People Online Now Have 'Sympathy' For Jeffrey Dahmer After Watching The Netflix Series

Victims' families were afraid this would happen.

Evan Peters as Jeffrey Dahmer, TikTok comments Netflix / TikTok / Facebook

Dramatized versions of true crime stories walk a fine line between honoring and exploiting victims and Netflix’s Jeffrey Dahmer series may have just crossed into dangerous territory.

There was some hype surrounding “Monster: The Jeffrey Dahmer Story,” but after it’s Sept. 21 release date, the internet was filled with backlash for the way that the often retold story of the infamous serial killer.


Everyone from the families of victims to members of the true crime community have had something to say about how the series handles Dahmer’s story.

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Many have noted how the show’s presentation skews the story for those who are unfamiliar with the atrocities committed by the sex offender.

Many believed the fictionalized Ryan Murphy retelling encourages viewers to sympathize with the murderer, leading to some truly unbelievable takes online.



Online, Jeffrey Dahmer’s killings are now being defended by supporters who think he was wronged.

Jeffrey Dahmer was a very complex criminal, convicted of 15 of the 17 murders he committed in the Milwaukee area from 1978 to 1991.


Dahmer targeted predominately LGBTQ men of color as his victims.

These males were between the ages of 14 and 32 when they were killed.

As he killed more people, Dahmer’s attacks became more heinous, with necrophilia and cannibalism employed in some of his most depraved acts.

At the time of his arrest, Dahmer developed a dangerous cult-like following.

The phenomenon of sympathizing with Dahmer, who was widely regarded as a charmer by those who encountered him, is nothing new.

During the two years that he served in prison after being sentenced to 15 life sentences, a number of women wrote to Dahmer, compelled by his story.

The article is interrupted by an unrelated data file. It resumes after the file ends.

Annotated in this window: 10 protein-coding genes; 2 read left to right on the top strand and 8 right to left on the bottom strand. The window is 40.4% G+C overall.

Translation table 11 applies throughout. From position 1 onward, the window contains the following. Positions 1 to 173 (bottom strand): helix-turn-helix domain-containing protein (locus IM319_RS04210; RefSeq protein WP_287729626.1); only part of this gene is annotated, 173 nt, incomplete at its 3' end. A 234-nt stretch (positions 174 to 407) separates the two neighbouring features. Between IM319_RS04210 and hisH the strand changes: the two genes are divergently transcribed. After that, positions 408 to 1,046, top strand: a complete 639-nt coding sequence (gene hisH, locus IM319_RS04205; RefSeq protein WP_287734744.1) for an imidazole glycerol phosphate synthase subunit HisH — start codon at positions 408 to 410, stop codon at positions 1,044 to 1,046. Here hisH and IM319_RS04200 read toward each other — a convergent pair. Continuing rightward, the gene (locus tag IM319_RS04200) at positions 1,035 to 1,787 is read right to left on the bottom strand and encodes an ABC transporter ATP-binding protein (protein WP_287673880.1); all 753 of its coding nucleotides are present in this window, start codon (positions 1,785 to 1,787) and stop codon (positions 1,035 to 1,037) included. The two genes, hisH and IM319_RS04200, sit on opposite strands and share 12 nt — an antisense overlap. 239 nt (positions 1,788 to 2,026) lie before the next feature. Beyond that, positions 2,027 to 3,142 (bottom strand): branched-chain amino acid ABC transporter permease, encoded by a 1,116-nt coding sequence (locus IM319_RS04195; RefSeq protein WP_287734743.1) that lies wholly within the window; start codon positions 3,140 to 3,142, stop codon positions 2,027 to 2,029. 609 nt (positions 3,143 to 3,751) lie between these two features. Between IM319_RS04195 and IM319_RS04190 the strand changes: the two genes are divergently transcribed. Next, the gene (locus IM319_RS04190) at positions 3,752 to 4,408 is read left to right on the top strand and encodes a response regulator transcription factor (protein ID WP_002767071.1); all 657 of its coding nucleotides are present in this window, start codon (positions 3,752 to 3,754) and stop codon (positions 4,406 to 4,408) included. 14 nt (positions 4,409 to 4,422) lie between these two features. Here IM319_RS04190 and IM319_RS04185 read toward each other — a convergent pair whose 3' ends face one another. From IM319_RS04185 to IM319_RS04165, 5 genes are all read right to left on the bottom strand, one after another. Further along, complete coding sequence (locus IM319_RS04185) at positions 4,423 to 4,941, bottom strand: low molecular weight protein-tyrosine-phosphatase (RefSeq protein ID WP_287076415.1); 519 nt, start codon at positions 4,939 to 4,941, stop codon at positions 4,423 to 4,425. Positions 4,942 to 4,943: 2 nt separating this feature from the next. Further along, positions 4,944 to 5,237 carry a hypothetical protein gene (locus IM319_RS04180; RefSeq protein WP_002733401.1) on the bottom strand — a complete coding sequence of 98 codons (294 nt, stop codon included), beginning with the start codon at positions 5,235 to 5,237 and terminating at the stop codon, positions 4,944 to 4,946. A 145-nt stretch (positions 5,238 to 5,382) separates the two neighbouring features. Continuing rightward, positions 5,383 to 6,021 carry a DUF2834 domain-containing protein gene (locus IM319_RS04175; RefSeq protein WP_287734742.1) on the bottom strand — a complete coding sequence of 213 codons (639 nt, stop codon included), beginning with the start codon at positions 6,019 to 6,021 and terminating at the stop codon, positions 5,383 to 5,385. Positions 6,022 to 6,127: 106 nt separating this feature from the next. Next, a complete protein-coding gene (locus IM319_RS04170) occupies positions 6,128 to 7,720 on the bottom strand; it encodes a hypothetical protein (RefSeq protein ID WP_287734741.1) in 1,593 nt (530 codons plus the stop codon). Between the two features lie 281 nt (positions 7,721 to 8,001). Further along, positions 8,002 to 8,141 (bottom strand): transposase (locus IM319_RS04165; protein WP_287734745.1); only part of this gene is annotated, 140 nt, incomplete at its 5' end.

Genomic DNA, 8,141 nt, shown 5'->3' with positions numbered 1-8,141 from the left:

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He was diagnosed as having Schizotypal personality disorder and Borderline personality disorder, leaving some to believe he wasn’t responsible for the crimes he committed.

Now, Netflix is adding to the sympathy for Dahmer.

By telling the tragic backstory of the merciless killer, the show encourages viewers to understand Dahmer’s senseless behavior.

Netflix also cast one of the generation's most beloved actors, Evan Peters, who has a cult following of his own.

Peters made Dahmer too familiar and sympathetic, in a similar way to how many shared newfound sympathy for Ted Bundy when he was portrayed by Zac Efron.


The focus of the series itself, which takes more of a look into Dahmer’s personal life before and aside from his crimes, has many concerned that it humanizes someone who while complicated, caused immeasurable pain to his victims and their families.

It also contributes to the trauma around Dahmer’s crimes.

For days, the limited series was included under the streaming service’s LGBTQ tag – this has since been edited.


Framing Dahmer as an LGBTQ figure is erroneous and disrespectful to his victims who identified as such.

There’s also the fact that victims’ families have spoken out against the production.

After the second official trailer featured side-by-sides from the series and the actual trial without the consent of families, as explained by a family member of Errol Lindsay’s sister, Rita Isbell who responded on Twitter about the situation retraumatizing those involved


As if all of that isn’t enough, even the most seasoned true crime fans on Twitter have noted that the show was “graphic,” “gory,” “dark, and “disturbing.”

As a new generation begins to process Dahmer’s crimes, documentary and docu-drama creators have a responsibility to respect the trauma of his victims rather than exploiting his acts.


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Angela Andaloro is a writer who passionately explores all things entertainment, parenting, and true crime. Follow her on Twitter here.